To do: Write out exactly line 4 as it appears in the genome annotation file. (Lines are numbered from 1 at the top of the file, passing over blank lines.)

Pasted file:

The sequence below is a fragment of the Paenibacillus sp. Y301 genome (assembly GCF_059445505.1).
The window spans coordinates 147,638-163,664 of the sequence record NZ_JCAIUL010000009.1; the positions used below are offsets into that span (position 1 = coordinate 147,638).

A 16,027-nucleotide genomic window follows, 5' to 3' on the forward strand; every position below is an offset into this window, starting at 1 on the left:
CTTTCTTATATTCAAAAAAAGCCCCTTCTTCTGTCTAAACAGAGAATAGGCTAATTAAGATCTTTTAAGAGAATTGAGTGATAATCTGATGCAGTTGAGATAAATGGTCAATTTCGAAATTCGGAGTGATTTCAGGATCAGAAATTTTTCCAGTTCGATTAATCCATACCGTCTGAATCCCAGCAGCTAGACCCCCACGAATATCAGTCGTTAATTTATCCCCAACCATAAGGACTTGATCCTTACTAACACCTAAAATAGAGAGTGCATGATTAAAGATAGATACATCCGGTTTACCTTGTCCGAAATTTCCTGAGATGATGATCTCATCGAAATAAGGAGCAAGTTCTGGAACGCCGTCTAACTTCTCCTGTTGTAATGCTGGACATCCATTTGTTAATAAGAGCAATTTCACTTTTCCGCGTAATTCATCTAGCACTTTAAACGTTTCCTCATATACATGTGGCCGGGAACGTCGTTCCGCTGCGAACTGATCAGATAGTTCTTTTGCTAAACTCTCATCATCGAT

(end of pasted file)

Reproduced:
CTTTCTTATATTCAAAAAAAGCCCCTTCTTCTGTCTAAACAGAGAATAGGCTAATTAAGATCTTTTAAGAGAATTGAGTGATAATCTGATGCAGTTGAGATAAATGGTCAATTTCGAAATTCGGAGTGATTTCAGGATCAGAAATTTTTCCAGTTCGATTAATCCATACCGTCTGAATCCCAGCAGCTAGACCCCCACGAATATCAGTCGTTAATTTATCCCCAACCATAAGGACTTGATCCTTACTAACACCTAAAATAGAGAGTGCATGATTAAAGATAGATACATCCGGTTTACCTTGTCCGAAATTTCCTGAGATGATGATCTCATCGAAATAAGGAGCAAGTTCTGGAACGCCGTCTAACTTCTCCTGTTGTAATGCTGGACATCCATTTGTTAATAAGAGCAATTTCACTTTTCCGCGTAATTCATCTAGCACTTTAAACGTTTCCTCATATACATGTGGCCGGGAACGTCGTTCCGCTGCGAACTGATCAGATAGTTCTTTTGCTAAACTCTCATCATCGAT